Bear River’s most colourful building is topless these days and by the end of summer may have disappeared from the landscape.
Bonnie MacLeod is one of the current owners of the village’s most photographed store, which was home, until 2006, to Oddacity Designs.
MacLeod says when she and her partners purchased the condemned building last fall they had hoped to save it. An engineer’s report, however, revealed that repairs to its ‘underneath’—the building is on stilts—would cost in the neighbourhood of $20,000. Those projected expenses would just be the beginning; they don’t include the many repairs that would be required to restore the rest of the structure.
MacLeod says she will soon be meeting with a representative from Annapolis County and the meeting should help determine exactly what can be done with the property.
She says the demolition is dividing the town. There are those who feel strongly the building should be saved and others who will be happy to see it go. “Believe me, if I had all kinds of money, I would definitely be saving it,” says MacLeod.
Zoe Knorek-onysko is the artist who transformed the building in the mid-90’s. She painted it bright contrasting colours, added lyrics from songs by Bob Dylan and gave it a checkerboard roof.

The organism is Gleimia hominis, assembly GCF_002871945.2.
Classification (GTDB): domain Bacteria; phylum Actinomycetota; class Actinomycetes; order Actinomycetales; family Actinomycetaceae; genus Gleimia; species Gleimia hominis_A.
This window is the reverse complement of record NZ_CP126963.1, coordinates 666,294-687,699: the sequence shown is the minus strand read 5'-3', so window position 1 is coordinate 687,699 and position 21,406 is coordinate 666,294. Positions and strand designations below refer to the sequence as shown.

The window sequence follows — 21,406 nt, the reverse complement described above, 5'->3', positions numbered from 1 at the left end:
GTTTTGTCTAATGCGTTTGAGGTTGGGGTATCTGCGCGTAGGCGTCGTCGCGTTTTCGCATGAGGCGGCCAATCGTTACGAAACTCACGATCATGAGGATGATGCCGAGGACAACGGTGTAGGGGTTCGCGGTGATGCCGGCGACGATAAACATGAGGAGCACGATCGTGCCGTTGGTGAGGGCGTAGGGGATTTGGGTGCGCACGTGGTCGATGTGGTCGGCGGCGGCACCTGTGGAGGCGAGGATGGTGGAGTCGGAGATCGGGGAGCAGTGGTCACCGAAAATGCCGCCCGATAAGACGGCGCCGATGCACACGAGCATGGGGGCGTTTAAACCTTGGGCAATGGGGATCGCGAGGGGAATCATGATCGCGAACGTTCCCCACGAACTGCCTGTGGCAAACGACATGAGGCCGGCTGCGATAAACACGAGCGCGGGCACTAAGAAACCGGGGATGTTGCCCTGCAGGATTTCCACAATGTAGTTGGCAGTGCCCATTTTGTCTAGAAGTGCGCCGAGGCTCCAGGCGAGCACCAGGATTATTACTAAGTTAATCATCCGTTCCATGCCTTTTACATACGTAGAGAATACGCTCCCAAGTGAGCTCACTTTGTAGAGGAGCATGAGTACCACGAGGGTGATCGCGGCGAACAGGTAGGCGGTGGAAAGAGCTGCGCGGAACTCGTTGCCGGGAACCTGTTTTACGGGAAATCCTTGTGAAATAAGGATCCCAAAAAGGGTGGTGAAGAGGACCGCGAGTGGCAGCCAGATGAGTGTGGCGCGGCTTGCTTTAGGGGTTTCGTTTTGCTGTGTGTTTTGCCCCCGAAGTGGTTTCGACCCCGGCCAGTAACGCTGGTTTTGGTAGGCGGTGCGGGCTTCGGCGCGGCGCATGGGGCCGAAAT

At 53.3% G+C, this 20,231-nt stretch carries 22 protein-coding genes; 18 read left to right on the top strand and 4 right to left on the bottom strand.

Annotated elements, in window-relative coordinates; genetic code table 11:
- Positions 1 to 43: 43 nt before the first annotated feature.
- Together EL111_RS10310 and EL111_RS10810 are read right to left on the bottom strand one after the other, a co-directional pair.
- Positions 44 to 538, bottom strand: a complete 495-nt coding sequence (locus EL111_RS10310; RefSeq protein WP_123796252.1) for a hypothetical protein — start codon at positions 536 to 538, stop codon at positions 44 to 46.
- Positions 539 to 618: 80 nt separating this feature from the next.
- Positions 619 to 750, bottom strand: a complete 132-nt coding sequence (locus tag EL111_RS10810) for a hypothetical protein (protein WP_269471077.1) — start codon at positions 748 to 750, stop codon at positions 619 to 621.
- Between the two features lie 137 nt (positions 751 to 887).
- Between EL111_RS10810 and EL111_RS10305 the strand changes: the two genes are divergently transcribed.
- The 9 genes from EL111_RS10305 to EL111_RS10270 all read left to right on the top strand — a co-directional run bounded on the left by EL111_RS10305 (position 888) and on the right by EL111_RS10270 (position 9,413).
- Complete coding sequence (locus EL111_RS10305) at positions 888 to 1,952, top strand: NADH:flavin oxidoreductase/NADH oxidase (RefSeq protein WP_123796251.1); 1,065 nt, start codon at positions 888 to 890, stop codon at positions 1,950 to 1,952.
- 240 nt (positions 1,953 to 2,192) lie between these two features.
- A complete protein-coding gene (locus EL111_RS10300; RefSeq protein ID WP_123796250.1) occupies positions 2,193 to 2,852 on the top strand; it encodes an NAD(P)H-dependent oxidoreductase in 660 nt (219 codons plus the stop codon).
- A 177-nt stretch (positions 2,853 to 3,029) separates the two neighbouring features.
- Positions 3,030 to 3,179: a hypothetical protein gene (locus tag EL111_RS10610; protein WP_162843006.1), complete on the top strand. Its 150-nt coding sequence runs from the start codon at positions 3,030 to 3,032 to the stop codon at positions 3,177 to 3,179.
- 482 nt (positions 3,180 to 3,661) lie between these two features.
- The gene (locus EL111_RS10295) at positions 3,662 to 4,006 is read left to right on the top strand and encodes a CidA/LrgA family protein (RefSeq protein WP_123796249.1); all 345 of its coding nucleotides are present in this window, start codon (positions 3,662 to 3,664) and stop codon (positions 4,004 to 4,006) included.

Knorek-onysko says the Dylan lyrics mean different things to different people. “For me, they expressed the experience of living in Bear River but not having been born here. Others have related to them for other reasons. There was a sort of multi-layered intention behind it.”
The building’s history is as colourful as its exterior. Built in the late 1800s it has been home to a general store, ice cream parlour, bakery-café, millinery shop, and electronics store.
When Knorek-onysko became owner in 1983 she operated it as the Pink Flamingo café before converting it to a vintage clothing shop. In its last incarnation it was home to Oddacity Designs, a business Knorek-onysko moved to a neighbouring Bear River location in 2006.
Knorek-onysko says she totally understands the dilemma MacLeod and her partners are facing. “We have so few buildings downtown here it’s sad, but I understand why it may have to come down. At the same time, I know they have a real sensitivity. If they replace it, they won’t put up something that doesn’t belong in Bear River.”